All About Jazz needs your help and we have a deal. Pay $20 and we'll hide those six pesky Google ads that appear on every page, plus this box and the slideout box on the right for a full year! You'll also fund website expansion.
This is a refreshingly innovative tribute to Antonio Carlos Jobim, since only three of the fifteen tracks were actually written or conceived by the legendary Brazilian genius. The rest were favorites of his that were written by others, such as his lesser-known countrymen (Johnny Alf, Bororo and Edu Lobo), more internationally recognized names (Caetano Veloso, Joao Gilberto), and Maucha Adnet and her brother, Mario. There's also a trio of jazz standards, including Cole Porter's "I Concentrate on You," which Jobim wished he himself had written.
We know this because of Maucha Adnet, the Rio-born vocalist who toured with Jobim for ten years and learned the songs on this release from him. Jobim described Adnet's voice as "deep, rich and mysterious"and I would add "supple," "sultry" and "soulful" to that, not just because of the alliteration. Adnet's beautiful instrument gets the perfect setting from these musicians and arrangements: not only is the estimable Trio da Paz on this recording (Romero Lubambo, Nilson Matta, Duduka Da Fonseca), but there are wonderful performances from trombonist Jay Ashby, flugellers Claudio Roditi and Randy Brecker, and pianist Hugo Fattoruso, whose spare, lyrical style evokes The Man himself.
It's difficult to pluck highlights, but to these ears, Adnet sings "I Concentrate on You" as if Jobim had written it, giving it his patented sensual treatment. "So Danco Samba" is a party (Adnet includes Jobim's familiar "A Train" reference), as is the joyful closer. Then there's the gorgeous, rarely-heard "Dom de Iludir" and "Choro Bandido" and "Ceu e Mar," the tuneful, welcoming opener.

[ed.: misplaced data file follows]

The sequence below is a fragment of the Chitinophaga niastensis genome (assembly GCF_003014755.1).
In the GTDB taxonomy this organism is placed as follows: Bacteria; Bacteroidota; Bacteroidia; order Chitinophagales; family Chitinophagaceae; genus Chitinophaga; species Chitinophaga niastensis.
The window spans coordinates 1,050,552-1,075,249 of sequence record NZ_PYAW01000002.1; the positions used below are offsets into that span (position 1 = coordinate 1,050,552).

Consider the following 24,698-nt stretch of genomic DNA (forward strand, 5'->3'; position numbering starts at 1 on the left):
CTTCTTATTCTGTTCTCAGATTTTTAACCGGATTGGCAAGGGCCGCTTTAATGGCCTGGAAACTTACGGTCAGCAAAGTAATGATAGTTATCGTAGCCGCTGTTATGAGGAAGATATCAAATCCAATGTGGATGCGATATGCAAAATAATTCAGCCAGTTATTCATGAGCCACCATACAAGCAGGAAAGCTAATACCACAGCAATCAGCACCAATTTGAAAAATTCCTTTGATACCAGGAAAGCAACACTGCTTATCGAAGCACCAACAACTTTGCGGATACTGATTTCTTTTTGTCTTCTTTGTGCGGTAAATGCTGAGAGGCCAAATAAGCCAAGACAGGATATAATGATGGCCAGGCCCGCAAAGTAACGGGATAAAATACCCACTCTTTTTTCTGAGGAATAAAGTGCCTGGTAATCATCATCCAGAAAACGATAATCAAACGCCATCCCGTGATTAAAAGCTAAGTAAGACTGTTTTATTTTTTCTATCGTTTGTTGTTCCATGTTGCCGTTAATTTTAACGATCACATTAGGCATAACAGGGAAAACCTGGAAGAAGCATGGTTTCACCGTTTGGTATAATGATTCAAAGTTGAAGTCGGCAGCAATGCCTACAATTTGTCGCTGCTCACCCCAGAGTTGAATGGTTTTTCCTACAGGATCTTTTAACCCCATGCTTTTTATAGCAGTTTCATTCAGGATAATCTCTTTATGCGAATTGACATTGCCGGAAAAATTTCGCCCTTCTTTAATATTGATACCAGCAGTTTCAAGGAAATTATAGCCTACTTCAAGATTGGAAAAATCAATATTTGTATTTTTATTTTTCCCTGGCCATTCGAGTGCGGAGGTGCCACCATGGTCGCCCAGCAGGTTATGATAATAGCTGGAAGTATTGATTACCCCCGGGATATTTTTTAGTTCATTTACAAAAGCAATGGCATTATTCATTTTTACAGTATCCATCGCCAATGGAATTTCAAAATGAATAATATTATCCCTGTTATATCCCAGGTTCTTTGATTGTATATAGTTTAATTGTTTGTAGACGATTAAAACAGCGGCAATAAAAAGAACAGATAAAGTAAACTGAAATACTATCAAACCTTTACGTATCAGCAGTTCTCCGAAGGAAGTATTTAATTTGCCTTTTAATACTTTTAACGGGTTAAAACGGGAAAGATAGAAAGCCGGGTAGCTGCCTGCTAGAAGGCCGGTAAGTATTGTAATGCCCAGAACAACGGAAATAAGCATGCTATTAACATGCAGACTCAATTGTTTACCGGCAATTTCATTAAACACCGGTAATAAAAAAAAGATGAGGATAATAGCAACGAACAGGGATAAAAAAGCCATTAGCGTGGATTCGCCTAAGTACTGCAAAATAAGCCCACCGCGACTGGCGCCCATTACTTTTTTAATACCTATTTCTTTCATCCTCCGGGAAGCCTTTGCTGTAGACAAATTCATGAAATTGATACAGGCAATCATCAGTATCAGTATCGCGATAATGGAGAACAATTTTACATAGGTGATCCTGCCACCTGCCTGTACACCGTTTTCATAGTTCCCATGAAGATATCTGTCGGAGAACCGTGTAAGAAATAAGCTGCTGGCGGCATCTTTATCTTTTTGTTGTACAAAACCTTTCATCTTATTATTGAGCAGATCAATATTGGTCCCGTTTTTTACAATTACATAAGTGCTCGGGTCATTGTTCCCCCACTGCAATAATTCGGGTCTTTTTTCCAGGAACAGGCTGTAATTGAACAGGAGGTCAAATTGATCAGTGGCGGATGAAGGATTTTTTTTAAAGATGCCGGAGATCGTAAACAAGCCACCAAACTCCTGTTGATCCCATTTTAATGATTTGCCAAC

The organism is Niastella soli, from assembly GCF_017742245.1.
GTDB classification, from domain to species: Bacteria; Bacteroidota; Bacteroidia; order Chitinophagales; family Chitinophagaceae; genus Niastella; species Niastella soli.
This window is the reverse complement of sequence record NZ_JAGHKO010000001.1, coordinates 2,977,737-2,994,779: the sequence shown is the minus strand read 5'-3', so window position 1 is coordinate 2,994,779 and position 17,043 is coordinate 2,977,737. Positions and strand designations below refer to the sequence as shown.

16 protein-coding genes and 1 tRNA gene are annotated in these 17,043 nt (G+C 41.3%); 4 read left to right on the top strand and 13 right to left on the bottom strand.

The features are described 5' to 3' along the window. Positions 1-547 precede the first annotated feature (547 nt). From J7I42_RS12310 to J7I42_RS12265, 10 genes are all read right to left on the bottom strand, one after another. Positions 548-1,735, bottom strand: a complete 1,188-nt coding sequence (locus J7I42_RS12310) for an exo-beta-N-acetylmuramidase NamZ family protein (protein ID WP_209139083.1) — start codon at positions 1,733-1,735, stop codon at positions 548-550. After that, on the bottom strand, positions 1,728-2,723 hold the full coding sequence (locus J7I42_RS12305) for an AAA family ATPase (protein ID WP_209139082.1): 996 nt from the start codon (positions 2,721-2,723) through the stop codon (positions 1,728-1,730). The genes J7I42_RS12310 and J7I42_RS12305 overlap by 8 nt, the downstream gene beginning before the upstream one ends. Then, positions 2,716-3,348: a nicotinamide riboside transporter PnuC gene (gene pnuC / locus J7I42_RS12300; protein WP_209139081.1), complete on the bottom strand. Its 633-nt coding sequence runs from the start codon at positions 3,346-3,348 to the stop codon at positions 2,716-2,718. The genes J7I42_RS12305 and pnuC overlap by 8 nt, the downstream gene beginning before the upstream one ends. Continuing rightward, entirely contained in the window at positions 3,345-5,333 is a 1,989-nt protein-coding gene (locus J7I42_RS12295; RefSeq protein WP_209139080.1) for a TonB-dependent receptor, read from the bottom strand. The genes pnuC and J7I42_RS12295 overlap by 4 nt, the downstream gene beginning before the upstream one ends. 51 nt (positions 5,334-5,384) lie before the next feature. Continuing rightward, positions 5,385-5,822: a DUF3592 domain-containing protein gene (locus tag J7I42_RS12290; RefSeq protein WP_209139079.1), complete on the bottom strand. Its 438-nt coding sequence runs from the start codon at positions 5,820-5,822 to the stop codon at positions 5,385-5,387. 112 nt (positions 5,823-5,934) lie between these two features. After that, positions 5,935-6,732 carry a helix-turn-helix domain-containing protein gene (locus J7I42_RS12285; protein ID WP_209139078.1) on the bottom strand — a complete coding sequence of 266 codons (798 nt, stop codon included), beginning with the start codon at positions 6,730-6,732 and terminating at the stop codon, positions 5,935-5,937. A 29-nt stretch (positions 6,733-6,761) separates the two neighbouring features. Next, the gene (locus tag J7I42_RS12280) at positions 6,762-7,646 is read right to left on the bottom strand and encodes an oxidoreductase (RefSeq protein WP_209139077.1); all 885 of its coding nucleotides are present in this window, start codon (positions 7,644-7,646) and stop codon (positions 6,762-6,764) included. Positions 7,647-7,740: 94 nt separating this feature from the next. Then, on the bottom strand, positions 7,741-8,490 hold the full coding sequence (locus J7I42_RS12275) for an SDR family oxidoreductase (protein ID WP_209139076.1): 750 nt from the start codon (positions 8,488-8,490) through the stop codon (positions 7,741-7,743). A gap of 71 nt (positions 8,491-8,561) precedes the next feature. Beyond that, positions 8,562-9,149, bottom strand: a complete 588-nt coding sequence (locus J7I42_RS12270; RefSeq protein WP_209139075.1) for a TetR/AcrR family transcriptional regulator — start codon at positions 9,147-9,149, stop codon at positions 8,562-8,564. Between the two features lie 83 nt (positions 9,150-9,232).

Songs I Learned From Jobim contains a full range of moods, fine musicianship and excellent material. It's also an must-hear for Jobim completists, since it offers such unexpected and delightful insights into his musical self.
Track Listing: Ceu e Mar; Vai Ficar Bom; There Will Never Be Another You; Choro Bandido; So Danco Samba;
Curare; Dom de Iludir; Bim-Bom; I Concentrate on You; Aguas de Marco; Sublime Tortura;
These Foolish Things; Pra Que Discutir Com Madame; Maracangalha; Vignette Maracangalha
Personnel: Maucha Adnet, Mario Adnet, Alana da Fonseca: vocals; Mario Adnet, Romero Lubambo:
guitar; Hugo Fattoruso, Dom Salvador, Alfredo Cardim: piano; Nilson Matta: bass; Jay Ashby:
trombone; Z Luis Oliveira: flute; Claudio Roditi, Randy Becker: flugelhorn; Hugo Fattoruso:
I love jazz because anything is possible; it has few rules and the best jazz breaks those ones. I prefer free improv because it doesn't really have any rules at all.
I was first exposed to jazz in my teens (in the late sixties).
The first jazz record I bought was Filles de Kilimanjaro by Miles Davis, shortly followed by Extrapolation by John McLaughlin.
My advice to new listeners is to listen as widely as possible and not to make snap judgments--stick with it.